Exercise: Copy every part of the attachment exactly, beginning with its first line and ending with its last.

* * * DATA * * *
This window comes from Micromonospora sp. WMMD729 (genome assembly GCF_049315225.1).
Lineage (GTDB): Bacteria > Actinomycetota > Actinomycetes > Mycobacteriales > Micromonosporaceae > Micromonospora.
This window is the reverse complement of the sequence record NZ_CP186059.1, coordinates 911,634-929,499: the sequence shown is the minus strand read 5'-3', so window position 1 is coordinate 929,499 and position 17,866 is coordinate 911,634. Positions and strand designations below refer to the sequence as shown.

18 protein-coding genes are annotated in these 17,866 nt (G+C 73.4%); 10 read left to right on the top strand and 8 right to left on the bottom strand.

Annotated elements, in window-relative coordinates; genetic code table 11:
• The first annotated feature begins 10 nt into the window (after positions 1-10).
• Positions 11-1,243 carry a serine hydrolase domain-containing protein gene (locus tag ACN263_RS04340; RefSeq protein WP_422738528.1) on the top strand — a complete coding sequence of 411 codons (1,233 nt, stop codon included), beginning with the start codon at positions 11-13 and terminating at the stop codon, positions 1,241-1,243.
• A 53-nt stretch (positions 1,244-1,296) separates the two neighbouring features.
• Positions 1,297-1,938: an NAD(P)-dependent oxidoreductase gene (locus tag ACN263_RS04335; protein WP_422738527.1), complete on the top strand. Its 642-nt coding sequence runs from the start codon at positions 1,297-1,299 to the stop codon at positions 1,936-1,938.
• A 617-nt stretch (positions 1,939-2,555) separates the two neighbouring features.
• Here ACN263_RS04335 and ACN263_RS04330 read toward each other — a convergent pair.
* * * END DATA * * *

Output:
This window comes from Micromonospora sp. WMMD729 (genome assembly GCF_049315225.1).
Lineage (GTDB): Bacteria > Actinomycetota > Actinomycetes > Mycobacteriales > Micromonosporaceae > Micromonospora.
This window is the reverse complement of the sequence record NZ_CP186059.1, coordinates 911,634-929,499: the sequence shown is the minus strand read 5'-3', so window position 1 is coordinate 929,499 and position 17,866 is coordinate 911,634. Positions and strand designations below refer to the sequence as shown.

18 protein-coding genes are annotated in these 17,866 nt (G+C 73.4%); 10 read left to right on the top strand and 8 right to left on the bottom strand.

Annotated elements, in window-relative coordinates; genetic code table 11:
• The first annotated feature begins 10 nt into the window (after positions 1-10).
• Positions 11-1,243 carry a serine hydrolase domain-containing protein gene (locus tag ACN263_RS04340; RefSeq protein WP_422738528.1) on the top strand — a complete coding sequence of 411 codons (1,233 nt, stop codon included), beginning with the start codon at positions 11-13 and terminating at the stop codon, positions 1,241-1,243.
• A 53-nt stretch (positions 1,244-1,296) separates the two neighbouring features.
• Positions 1,297-1,938: an NAD(P)-dependent oxidoreductase gene (locus tag ACN263_RS04335; protein WP_422738527.1), complete on the top strand. Its 642-nt coding sequence runs from the start codon at positions 1,297-1,299 to the stop codon at positions 1,936-1,938.
• A 617-nt stretch (positions 1,939-2,555) separates the two neighbouring features.
• Here ACN263_RS04335 and ACN263_RS04330 read toward each other — a convergent pair.